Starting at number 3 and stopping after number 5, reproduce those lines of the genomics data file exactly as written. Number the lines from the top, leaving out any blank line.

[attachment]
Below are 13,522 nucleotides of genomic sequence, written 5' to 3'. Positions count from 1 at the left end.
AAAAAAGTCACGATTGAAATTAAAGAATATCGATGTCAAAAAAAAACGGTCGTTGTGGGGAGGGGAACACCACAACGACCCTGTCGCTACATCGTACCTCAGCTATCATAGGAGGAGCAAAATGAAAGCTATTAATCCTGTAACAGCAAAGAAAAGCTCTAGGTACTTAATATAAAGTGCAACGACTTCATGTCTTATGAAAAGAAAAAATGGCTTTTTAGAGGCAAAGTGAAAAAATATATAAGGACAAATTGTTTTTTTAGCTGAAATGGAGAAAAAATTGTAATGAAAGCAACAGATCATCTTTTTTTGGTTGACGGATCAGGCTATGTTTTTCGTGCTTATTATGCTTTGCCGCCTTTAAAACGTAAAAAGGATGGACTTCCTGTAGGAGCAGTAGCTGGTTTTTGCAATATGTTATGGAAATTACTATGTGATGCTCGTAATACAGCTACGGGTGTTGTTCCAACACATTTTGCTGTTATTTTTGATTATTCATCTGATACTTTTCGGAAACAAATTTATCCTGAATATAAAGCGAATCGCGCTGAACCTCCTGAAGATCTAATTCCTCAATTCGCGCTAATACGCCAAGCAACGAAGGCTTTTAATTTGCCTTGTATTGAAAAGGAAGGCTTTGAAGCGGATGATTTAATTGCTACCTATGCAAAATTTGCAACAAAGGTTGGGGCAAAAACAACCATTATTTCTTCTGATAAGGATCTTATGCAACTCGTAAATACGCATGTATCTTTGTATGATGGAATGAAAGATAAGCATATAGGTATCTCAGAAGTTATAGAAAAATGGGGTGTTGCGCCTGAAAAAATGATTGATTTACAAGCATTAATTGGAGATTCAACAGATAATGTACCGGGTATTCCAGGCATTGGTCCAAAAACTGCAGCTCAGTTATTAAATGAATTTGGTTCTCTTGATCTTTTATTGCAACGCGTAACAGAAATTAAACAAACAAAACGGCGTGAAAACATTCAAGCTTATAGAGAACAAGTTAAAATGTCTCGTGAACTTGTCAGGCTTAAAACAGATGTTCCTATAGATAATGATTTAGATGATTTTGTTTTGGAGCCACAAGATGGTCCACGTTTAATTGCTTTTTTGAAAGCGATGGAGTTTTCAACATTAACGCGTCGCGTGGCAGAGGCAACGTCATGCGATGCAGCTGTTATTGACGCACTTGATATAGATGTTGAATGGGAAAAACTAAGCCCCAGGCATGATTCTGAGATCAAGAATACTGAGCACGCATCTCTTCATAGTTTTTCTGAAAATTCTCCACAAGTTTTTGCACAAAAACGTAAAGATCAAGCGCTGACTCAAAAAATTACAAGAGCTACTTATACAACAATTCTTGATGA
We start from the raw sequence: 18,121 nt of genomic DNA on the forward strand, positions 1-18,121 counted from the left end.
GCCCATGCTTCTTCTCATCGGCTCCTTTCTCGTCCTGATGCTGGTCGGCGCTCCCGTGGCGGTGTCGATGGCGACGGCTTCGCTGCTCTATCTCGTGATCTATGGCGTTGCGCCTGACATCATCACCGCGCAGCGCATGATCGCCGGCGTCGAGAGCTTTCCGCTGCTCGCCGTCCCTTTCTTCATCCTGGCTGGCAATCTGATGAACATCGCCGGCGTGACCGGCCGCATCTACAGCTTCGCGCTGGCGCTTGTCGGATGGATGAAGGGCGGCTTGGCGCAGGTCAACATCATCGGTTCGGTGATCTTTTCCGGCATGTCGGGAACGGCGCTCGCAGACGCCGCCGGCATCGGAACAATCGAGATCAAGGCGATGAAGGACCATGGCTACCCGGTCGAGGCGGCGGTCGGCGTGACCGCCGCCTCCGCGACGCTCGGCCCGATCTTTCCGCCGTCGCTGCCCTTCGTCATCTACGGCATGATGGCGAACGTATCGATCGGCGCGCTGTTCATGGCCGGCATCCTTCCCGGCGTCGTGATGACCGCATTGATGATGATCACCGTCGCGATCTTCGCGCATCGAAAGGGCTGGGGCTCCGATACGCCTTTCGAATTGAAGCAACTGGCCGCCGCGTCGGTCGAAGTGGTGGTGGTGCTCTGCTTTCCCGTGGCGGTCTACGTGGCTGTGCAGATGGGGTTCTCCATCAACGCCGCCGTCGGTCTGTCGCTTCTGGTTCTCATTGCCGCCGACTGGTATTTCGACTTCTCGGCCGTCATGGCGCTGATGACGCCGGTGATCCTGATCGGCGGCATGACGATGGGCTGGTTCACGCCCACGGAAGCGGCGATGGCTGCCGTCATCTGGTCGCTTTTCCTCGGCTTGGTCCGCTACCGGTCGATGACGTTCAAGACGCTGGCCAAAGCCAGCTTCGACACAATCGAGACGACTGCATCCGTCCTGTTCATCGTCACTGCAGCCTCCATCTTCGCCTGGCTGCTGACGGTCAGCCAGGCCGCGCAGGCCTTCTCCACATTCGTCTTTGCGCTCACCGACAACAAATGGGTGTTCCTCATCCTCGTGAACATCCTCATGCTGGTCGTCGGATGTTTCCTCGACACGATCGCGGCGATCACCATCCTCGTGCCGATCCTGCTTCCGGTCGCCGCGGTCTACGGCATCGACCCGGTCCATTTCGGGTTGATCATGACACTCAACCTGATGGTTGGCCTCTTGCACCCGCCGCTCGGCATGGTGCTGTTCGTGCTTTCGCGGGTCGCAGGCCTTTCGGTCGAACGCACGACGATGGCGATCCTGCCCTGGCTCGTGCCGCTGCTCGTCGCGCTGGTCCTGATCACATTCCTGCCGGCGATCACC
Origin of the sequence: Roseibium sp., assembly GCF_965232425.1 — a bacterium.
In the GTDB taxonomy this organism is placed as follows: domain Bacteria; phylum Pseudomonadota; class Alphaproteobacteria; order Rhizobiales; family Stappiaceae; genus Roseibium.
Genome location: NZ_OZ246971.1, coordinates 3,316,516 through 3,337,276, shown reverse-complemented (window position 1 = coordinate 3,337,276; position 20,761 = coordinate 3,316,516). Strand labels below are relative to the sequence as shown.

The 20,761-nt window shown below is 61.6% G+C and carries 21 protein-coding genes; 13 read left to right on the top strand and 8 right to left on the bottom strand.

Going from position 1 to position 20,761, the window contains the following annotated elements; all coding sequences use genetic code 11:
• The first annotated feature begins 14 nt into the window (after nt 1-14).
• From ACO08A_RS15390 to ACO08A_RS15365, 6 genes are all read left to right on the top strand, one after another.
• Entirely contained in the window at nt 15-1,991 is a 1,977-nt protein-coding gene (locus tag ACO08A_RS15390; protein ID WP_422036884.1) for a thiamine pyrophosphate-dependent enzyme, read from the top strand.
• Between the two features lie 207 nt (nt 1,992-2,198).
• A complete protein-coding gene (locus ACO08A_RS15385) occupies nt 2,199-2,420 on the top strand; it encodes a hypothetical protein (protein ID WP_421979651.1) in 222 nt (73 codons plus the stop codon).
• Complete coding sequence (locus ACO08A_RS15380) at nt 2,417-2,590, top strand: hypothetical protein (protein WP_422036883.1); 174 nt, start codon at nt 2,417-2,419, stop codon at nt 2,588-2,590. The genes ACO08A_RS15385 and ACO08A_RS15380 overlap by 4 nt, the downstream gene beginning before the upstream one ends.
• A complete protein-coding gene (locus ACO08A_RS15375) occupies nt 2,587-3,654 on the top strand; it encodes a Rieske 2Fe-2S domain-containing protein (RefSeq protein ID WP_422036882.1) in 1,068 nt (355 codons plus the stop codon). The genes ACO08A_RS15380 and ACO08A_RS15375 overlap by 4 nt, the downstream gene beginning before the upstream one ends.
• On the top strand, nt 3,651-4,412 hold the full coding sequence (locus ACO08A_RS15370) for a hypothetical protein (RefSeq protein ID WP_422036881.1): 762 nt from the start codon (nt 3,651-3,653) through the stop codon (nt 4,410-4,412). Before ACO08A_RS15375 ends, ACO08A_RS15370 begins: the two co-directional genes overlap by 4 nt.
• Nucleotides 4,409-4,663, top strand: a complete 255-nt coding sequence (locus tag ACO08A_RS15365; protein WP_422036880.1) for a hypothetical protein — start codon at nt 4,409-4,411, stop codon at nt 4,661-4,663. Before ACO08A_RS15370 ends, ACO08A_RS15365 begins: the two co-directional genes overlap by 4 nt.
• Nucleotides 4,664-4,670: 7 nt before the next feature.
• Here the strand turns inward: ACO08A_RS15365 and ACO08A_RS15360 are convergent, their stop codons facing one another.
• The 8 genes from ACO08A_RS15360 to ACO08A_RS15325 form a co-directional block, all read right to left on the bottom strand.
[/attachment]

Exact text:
We start from the raw sequence: 18,121 nt of genomic DNA on the forward strand, positions 1-18,121 counted from the left end.
GCCCATGCTTCTTCTCATCGGCTCCTTTCTCGTCCTGATGCTGGTCGGCGCTCCCGTGGCGGTGTCGATGGCGACGGCTTCGCTGCTCTATCTCGTGATCTATGGCGTTGCGCCTGACATCATCACCGCGCAGCGCATGATCGCCGGCGTCGAGAGCTTTCCGCTGCTCGCCGTCCCTTTCTTCATCCTGGCTGGCAATCTGATGAACATCGCCGGCGTGACCGGCCGCATCTACAGCTTCGCGCTGGCGCTTGTCGGATGGATGAAGGGCGGCTTGGCGCAGGTCAACATCATCGGTTCGGTGATCTTTTCCGGCATGTCGGGAACGGCGCTCGCAGACGCCGCCGGCATCGGAACAATCGAGATCAAGGCGATGAAGGACCATGGCTACCCGGTCGAGGCGGCGGTCGGCGTGACCGCCGCCTCCGCGACGCTCGGCCCGATCTTTCCGCCGTCGCTGCCCTTCGTCATCTACGGCATGATGGCGAACGTATCGATCGGCGCGCTGTTCATGGCCGGCATCCTTCCCGGCGTCGTGATGACCGCATTGATGATGATCACCGTCGCGATCTTCGCGCATCGAAAGGGCTGGGGCTCCGATACGCCTTTCGAATTGAAGCAACTGGCCGCCGCGTCGGTCGAAGTGGTGGTGGTGCTCTGCTTTCCCGTGGCGGTCTACGTGGCTGTGCAGATGGGGTTCTCCATCAACGCCGCCGTCGGTCTGTCGCTTCTGGTTCTCATTGCCGCCGACTGGTATTTCGACTTCTCGGCCGTCATGGCGCTGATGACGCCGGTGATCCTGATCGGCGGCATGACGATGGGCTGGTTCACGCCCACGGAAGCGGCGATGGCTGCCGTCATCTGGTCGCTTTTCCTCGGCTTGGTCCGCTACCGGTCGATGACGTTCAAGACGCTGGCCAAAGCCAGCTTCGACACAATCGAGACGACTGCATCCGTCCTGTTCATCGTCACTGCAGCCTCCATCTTCGCCTGGCTGCTGACGGTCAGCCAGGCCGCGCAGGCCTTCTCCACATTCGTCTTTGCGCTCACCGACAACAAATGGGTGTTCCTCATCCTCGTGAACATCCTCATGCTGGTCGTCGGATGTTTCCTCGACACGATCGCGGCGATCACCATCCTCGTGCCGATCCTGCTTCCGGTCGCCGCGGTCTACGGCATCGACCCGGTCCATTTCGGGTTGATCATGACACTCAACCTGATGGTTGGCCTCTTGCACCCGCCGCTCGGCATGGTGCTGTTCGTGCTTTCGCGGGTCGCAGGCCTTTCGGTCGAACGCACGACGATGGCGATCCTGCCCTGGCTCGTGCCGCTGCTCGTCGCGCTGGTCCTGATCACATTCCTGCCGGCGATCACC
Origin of the sequence: Roseibium sp., assembly GCF_965232425.1 — a bacterium.